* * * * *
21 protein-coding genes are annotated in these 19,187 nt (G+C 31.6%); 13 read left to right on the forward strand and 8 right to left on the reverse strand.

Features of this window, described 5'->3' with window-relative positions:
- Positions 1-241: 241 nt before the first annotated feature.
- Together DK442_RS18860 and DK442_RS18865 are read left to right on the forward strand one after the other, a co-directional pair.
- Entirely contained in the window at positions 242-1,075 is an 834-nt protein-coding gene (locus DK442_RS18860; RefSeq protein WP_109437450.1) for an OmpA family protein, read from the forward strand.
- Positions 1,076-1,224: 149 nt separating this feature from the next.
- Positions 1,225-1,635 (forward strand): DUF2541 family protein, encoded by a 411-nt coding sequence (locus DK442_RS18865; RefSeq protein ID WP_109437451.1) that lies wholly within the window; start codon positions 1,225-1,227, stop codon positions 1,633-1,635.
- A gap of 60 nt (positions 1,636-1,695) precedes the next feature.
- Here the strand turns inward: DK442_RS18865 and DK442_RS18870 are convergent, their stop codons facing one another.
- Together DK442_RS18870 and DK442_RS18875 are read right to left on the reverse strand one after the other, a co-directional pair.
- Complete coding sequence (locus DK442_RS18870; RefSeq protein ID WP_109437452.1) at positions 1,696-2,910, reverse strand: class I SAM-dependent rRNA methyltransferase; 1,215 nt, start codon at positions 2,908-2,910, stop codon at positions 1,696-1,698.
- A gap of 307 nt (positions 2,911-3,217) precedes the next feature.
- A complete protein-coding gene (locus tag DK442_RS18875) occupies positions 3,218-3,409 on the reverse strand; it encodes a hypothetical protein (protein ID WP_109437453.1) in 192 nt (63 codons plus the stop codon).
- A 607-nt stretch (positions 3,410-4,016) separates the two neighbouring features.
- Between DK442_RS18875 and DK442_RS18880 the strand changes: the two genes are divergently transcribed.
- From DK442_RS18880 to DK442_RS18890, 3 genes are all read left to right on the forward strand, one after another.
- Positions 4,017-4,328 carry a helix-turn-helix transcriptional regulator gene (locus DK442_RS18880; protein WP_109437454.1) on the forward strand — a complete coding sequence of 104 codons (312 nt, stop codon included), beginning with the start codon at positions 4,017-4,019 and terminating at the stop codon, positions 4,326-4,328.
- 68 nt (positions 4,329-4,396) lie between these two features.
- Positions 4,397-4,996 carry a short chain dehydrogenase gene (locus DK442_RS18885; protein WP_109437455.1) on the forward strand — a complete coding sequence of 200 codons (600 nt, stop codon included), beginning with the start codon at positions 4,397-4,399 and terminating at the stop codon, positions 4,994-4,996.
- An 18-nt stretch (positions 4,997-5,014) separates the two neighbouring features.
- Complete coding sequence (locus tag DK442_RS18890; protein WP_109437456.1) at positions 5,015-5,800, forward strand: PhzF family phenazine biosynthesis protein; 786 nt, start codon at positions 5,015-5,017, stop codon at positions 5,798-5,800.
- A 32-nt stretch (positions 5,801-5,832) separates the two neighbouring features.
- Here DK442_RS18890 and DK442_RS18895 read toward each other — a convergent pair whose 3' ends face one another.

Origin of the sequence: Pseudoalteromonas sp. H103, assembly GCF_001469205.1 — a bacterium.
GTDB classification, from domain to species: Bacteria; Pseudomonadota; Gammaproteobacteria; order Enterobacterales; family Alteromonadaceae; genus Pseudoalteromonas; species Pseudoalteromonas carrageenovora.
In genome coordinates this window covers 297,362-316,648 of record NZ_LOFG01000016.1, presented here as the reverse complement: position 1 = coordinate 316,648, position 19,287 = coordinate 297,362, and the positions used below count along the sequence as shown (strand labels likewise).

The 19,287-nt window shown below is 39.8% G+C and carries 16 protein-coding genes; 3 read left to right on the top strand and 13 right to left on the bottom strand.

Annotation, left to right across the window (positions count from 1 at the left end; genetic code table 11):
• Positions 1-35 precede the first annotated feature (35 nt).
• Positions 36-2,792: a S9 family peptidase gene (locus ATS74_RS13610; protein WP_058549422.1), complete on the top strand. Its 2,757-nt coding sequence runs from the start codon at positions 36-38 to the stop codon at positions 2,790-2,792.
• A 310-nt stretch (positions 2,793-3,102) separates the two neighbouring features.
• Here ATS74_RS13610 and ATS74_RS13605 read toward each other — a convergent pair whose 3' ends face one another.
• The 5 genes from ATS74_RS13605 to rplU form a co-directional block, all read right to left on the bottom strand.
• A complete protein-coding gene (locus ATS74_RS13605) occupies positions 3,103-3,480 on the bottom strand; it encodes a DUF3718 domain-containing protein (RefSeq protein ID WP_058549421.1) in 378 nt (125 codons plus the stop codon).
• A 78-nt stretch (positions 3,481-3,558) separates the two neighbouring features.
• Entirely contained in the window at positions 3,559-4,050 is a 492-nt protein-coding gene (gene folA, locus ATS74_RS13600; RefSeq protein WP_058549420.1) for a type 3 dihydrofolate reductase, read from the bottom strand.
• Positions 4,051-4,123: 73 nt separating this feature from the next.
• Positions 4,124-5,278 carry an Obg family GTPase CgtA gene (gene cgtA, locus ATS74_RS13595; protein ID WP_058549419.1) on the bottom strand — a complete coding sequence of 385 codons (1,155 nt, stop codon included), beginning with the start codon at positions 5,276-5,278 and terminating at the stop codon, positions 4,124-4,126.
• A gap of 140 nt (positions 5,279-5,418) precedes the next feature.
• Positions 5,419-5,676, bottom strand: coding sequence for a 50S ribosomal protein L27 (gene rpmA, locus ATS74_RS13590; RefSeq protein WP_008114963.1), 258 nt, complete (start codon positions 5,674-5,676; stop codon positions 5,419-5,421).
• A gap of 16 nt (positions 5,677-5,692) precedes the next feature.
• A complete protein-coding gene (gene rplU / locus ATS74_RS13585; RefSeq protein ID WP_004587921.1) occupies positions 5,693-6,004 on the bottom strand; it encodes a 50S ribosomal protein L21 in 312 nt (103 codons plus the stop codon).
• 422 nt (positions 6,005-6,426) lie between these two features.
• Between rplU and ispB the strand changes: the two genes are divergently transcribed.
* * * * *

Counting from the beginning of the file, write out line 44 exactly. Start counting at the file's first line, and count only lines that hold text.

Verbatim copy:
• Between rplU and ispB the strand changes: the two genes are divergently transcribed.